Relying on Article 8 of the European Convention on Human Rights (right to respect for private life), the applicants complained about the refusal by the German courts to issue an injunction prohibiting the defendant media from keeping on their Internet portal the transcript of a radio programme by Deutschlandfunk and articles by Der Spiegel or the Mannheimer Morgen about their criminal trial and their conviction for murder. They complained of an infringement of their right to respect for their private life by Internet users. The interference complained of by the applicants resulted from the decision by the media concerned to publish and conserve this material on their websites; while the search engines amplified the scope of the interference.
ECtHR sided with the Federal Court of Justice and agreed entirely with its conclusions. It acknowledged that the rights of a person who had been the subject of an internet publication had to be balanced against the public’s right to be informed about past events and contemporary history, particularly using digital press archives. In so far as M.L. and W.W. were not asking for the removal of the reports in question, but only that they be anonymised, ECtHR noted that rendering material anonymous was a less restrictive measure in terms of press freedom than the removal of an entire article. However, it reiterated that the approach to covering a given subject was a matter of journalistic freedom and that Article 10 of the Convention left it to journalists to decide what details ought to be published, provided that these decisions corresponded to the profession’s ethical and deontological norms. In consequence, the Court considered that the inclusion in a news report of individualised information, such as the full name of the person concerned, was an important aspect of the press’s work, especially when reporting on criminal proceedings which had attracted considerable attention. Last but not least, ECtHR observed that the applicants were not simply private individuals who were unknown to the public at the time their request for anonymity was made. The reports in question concerned the conduct of the criminal trial and thus constituted information capable of contributing to a debate in a democratic society.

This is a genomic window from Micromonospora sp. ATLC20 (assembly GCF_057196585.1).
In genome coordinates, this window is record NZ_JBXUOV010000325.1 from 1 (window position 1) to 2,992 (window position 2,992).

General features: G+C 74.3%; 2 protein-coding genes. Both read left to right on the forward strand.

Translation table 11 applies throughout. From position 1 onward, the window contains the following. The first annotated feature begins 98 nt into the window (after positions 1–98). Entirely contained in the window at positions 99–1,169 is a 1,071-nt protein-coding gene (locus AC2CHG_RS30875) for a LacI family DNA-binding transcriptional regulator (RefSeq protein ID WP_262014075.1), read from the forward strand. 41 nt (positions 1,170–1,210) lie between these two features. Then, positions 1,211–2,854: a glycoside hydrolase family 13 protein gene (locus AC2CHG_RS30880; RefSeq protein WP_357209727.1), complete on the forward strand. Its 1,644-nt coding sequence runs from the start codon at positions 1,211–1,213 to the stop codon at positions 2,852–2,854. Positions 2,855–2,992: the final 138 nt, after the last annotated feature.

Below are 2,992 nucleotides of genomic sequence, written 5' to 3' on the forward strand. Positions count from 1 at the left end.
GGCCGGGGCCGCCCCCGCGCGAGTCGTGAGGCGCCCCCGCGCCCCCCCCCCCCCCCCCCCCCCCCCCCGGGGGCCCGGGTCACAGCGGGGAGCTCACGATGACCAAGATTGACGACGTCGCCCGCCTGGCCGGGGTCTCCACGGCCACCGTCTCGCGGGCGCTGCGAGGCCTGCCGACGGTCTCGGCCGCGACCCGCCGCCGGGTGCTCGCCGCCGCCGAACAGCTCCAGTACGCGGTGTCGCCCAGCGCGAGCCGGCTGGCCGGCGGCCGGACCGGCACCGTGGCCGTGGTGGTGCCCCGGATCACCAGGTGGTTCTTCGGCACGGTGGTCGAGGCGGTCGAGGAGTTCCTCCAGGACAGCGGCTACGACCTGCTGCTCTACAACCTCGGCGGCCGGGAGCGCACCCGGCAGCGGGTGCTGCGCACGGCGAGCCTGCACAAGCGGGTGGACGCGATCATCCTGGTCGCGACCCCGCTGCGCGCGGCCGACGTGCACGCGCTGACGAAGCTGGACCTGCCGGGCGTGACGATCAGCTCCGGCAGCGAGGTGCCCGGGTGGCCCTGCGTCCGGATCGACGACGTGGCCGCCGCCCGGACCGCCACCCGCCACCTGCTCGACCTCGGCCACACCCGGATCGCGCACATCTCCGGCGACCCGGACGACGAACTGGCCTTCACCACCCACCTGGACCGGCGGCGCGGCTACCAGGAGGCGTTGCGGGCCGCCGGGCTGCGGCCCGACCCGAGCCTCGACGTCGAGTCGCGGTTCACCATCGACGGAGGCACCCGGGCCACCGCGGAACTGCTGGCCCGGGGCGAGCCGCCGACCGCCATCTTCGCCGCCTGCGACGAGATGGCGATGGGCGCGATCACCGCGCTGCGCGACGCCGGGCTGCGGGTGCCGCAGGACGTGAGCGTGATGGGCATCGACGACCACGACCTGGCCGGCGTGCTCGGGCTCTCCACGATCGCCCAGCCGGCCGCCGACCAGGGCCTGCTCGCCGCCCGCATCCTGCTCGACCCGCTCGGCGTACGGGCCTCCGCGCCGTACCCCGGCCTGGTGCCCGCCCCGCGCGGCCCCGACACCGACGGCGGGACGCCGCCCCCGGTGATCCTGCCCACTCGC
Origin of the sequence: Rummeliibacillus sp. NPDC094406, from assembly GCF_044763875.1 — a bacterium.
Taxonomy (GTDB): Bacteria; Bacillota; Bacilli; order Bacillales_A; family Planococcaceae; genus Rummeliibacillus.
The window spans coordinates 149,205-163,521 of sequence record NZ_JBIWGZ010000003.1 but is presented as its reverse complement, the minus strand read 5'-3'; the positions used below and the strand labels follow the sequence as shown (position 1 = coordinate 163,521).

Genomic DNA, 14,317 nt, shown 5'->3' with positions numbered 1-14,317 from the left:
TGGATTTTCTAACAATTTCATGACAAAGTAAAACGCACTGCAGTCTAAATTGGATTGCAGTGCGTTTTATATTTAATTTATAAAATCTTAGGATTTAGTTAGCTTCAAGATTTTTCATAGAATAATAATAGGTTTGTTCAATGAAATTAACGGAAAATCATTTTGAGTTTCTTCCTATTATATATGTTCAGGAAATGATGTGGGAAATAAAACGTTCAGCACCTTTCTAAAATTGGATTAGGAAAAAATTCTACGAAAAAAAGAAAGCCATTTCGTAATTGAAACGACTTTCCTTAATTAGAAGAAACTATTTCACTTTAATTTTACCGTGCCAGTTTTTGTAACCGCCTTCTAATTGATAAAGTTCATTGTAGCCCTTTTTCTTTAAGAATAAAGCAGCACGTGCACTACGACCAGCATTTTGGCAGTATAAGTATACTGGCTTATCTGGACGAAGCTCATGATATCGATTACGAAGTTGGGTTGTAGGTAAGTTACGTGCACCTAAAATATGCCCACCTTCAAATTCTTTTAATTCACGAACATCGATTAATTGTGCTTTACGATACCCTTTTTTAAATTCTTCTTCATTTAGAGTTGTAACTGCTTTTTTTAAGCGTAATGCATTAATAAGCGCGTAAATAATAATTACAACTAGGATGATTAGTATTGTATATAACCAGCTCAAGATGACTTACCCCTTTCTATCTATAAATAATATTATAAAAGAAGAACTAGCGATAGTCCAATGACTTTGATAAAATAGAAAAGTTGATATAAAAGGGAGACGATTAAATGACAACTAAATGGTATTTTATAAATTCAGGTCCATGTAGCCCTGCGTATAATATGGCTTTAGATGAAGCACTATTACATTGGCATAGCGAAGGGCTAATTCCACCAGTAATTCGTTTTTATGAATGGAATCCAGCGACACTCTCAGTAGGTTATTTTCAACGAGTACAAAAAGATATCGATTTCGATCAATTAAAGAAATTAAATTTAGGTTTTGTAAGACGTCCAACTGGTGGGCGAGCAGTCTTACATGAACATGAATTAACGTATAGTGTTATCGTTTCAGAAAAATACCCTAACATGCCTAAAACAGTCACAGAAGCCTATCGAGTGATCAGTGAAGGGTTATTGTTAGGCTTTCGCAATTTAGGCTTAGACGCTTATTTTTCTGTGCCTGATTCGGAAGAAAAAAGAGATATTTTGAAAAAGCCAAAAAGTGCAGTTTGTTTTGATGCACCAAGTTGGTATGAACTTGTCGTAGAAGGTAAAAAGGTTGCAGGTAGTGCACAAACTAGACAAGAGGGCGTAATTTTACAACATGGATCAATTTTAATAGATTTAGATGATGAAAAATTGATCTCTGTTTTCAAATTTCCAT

It remains to be seen how the case-law of the two high-level European courts concerning the “right to be forgotten” develops in future. One thing is clear: as the sum of all knowledge online keeps growing, the need to balance free expression and data protection imperatives becomes more and more pertinent, and the courts should be ready to address these questions in an efficient and just manner.
*Oleg Soldatov is a PhD researcher at Bocconi University in Milan, Italy. He used to work as a lawyer at the European Court of Human Rights in 2011-2014 and as a legal advisor at the Council of Europe in 2015-2016. Tags: